access-list inbound-dmz permit icmp 10.105.142.0 255.255.255.128 any
access-list inbound-dmz permit ip 10.105.142.0 255.255.255.128 any
access-group inbound-dmz in int dmz

Using 'any' will not allow traffic to pass inside, as the inside is protected by the top security level of 100.

We need to see the WHOLE config in order to assist here - we could be missing something...    and more points please, I need to catch up with lrmoore...  ;)
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Expert Comment

by:hawgpig
ID: 10842565
Ok guys.....I hate to point out the obvious....but here goes.....
Like Lrmore points out the pix allows traffic to flow automatically from a higher to a lower security.....all there has to be is a NAT, PAT, or a static.....
However to allow traffic to flow from lower to Higher you must have a STATIC and an Access-list....
the problem is that the second you apply an access-list to any interface there is an emplicit DENY ALL at the end of the access list.....this is why he is not getting to the internet.....
So for this to work all he needs to add is a statement....depending on what he wants to do...at the end of his access-list....that sayes.....
access-list inbound-dmz permit ip any any


access-list inbound-dmz permit icmp 10.20.20.0 255.255.255.0 10.10.10.0 255.255.255.0 echo-reply
access-list inbound-dmz permit icmp                   "                                                  time-exceeded
access-list inbound-dmz permit icmp                   "                                                  unreachable
access-list inbound-dmz permit ip any any

Remember that the access-list is only applied to traffic that hits the dmz interface first...the IP any any will only apply to traffic leaving the DMZ interface....not traffic on the outside....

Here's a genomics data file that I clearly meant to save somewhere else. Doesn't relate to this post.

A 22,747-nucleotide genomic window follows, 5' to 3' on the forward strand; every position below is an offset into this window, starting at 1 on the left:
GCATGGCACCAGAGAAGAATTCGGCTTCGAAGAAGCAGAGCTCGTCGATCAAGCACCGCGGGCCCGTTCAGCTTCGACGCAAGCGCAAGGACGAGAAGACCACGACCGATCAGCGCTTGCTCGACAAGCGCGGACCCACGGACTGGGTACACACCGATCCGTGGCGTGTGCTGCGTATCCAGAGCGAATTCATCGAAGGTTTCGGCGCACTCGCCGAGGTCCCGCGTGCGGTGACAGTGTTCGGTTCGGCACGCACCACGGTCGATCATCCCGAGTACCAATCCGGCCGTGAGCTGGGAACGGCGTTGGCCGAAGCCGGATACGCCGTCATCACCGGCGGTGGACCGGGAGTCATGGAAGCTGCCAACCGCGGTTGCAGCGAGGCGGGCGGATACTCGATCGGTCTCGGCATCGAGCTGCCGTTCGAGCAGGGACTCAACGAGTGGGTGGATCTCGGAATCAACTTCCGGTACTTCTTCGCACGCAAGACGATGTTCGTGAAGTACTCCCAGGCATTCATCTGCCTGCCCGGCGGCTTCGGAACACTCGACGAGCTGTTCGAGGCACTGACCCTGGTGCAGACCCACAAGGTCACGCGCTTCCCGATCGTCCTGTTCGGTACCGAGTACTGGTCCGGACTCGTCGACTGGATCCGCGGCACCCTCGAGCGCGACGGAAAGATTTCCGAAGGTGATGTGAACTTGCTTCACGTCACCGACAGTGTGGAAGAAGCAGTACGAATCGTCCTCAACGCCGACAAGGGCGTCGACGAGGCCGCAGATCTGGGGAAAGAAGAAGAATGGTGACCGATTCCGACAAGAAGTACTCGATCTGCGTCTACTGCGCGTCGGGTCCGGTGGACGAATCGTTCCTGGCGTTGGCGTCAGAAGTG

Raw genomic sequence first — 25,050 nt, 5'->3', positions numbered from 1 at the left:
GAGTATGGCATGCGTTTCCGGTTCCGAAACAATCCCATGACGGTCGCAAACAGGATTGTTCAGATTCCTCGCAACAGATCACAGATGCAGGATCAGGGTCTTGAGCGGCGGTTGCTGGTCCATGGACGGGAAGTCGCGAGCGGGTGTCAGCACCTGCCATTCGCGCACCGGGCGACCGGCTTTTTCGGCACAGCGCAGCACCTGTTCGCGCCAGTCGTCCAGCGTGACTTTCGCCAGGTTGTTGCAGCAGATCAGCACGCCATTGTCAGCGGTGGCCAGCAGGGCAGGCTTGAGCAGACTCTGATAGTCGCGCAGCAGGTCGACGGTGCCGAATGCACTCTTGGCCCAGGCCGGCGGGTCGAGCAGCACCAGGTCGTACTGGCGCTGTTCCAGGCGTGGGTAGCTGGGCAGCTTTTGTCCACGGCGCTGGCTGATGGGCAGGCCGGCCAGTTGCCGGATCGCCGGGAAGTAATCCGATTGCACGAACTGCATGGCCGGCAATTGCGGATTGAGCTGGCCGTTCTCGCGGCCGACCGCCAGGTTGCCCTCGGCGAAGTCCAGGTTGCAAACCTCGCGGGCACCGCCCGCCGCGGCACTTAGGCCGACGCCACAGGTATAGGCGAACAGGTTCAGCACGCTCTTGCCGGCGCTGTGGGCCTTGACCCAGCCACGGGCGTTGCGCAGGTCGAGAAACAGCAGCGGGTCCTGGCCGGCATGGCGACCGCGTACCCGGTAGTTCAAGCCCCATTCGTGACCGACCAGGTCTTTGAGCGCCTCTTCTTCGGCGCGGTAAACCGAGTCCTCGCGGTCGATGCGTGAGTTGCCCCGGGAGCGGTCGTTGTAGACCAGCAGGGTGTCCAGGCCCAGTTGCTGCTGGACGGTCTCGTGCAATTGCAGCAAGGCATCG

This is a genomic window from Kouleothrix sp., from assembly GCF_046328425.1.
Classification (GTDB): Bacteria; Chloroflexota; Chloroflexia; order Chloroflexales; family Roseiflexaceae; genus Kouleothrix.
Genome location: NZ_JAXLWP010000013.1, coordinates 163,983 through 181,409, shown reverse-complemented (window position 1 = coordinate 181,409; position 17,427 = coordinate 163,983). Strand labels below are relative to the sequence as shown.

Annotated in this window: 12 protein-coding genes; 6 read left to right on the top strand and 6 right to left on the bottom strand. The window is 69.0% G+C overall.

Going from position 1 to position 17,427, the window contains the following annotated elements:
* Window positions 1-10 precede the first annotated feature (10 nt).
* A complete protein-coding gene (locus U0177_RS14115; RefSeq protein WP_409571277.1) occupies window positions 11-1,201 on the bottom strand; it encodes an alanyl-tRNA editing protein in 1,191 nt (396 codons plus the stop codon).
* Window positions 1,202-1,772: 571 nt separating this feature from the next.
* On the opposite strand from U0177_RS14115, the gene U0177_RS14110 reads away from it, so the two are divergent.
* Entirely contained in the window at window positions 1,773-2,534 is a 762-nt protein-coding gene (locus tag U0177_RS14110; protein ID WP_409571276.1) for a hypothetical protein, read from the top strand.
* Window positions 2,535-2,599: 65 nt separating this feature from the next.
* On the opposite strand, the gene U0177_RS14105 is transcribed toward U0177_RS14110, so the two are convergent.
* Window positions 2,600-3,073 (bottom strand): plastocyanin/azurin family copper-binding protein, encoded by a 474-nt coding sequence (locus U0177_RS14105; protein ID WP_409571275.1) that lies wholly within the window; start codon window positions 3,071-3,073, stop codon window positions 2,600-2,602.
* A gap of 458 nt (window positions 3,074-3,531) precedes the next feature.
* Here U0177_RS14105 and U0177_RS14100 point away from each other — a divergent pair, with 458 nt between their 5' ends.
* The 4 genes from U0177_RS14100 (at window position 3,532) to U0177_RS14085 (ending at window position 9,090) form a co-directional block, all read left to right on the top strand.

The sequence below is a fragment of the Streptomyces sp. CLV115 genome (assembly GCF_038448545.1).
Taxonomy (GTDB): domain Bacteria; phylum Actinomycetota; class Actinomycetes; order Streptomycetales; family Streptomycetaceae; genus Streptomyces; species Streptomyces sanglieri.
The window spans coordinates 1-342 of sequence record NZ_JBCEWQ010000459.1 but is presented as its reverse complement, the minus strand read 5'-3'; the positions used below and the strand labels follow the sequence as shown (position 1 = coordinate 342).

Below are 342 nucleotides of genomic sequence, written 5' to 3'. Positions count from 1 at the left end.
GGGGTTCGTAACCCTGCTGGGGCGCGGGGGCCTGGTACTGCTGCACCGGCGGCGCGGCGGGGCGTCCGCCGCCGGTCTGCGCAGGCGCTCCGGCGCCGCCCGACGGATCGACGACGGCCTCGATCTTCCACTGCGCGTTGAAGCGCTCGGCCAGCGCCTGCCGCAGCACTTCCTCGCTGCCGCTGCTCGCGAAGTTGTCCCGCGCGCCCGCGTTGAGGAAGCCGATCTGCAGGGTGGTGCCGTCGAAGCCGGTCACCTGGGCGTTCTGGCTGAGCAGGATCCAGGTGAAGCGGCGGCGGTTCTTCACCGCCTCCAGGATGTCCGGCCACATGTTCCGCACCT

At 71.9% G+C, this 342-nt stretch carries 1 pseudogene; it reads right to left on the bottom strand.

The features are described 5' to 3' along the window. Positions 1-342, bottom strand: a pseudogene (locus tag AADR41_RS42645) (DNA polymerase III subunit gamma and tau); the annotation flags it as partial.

If he wants to deny traffic to the inside from the dmz then he does this

access-list inbound-dmz permit icmp 10.20.20.0 255.255.255.0 10.10.10.0 255.255.255.0 echo-reply
access-list inbound-dmz permit icmp                   "                                                  time-exceeded
access-list inbound-dmz permit icmp                   "                                                  unreachable
access-list inbound-dmz deny ip any [inside ip address range]
access-list inbound-dmz permit ip any any

Anyway......

Personally I would use the ICMP command...and leave the access-list off the dmz interface.....

icmp deny any outside
icmp permit any echo-reply outside
icmp permit any unreachable outside
icmp permit any time-exceeded outside
icmp permit any echo-reply dmz
icmp permit any unreachable dmz
icmp permit any time-exceeded dmz

Much easier this way......

Here is a link to the command reference on this command
http://www.cisco.com/univercd/cc/td/doc/product/iaabu/pix/pix_sw/v_63/cmdref/gl.htm#wp1026574

Just my 2 cents....
Good Luck......
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Expert Comment

by:hawgpig
ID: 10842830
If you must do this via an access-list here is what you need....
first you must static your internal network to the DMZ as IT'S SELF!!
static (inside,dmz) [inside ip address, and mask] [inside ip address, and range]
static (inside,dmz) 10.10.10.0 255.255.255.0 10.10.10.0 255.255.255.0 (assuming of course the inside range is 10.10.10.0)
this will build a translation.....you must use a static!
you will then need to build your access-list.....
I would not use the term inbound-dmz...this is confusing since the you are actually applying the access list to all dmz  traffic......in other words any traffic that hits the dmz interface going out or in gets the rules applied....
So I would do this
(where 10.10.20.0 is the dmz subnet and 10.10.10.0 is the inside subnet....
access-list dmz permit icmp 10.10.20.0 255.255.255.0 10.10.10.0 255.255.255.0 echo-reply
access-list dmz permit icmp 10.10.20.0 255.255.255.0 10.10.10.0 255.255.255.0 time-exceeded
access-list dmz permit icmp 10.10.20.0 255.255.255.0 10.10.10.0 255.255.255.0 unreachable
access-list dmz deny ip any 10.10.10.0 255.255.255.0 (this will stop all other traffic from getting to the inside network incase the dmz is compromized)
access-list dmz permit ip any any (this will allow all other traffic to the internet that is not explicit in the access-list above)
THIS LAST LINE MUST BE HERE TO ALLOW INTERNET TRAFFIC OUT

apply the access-list to the dmz interface
access-group dmz in interface dmz

and this should work.....
Good Luck!!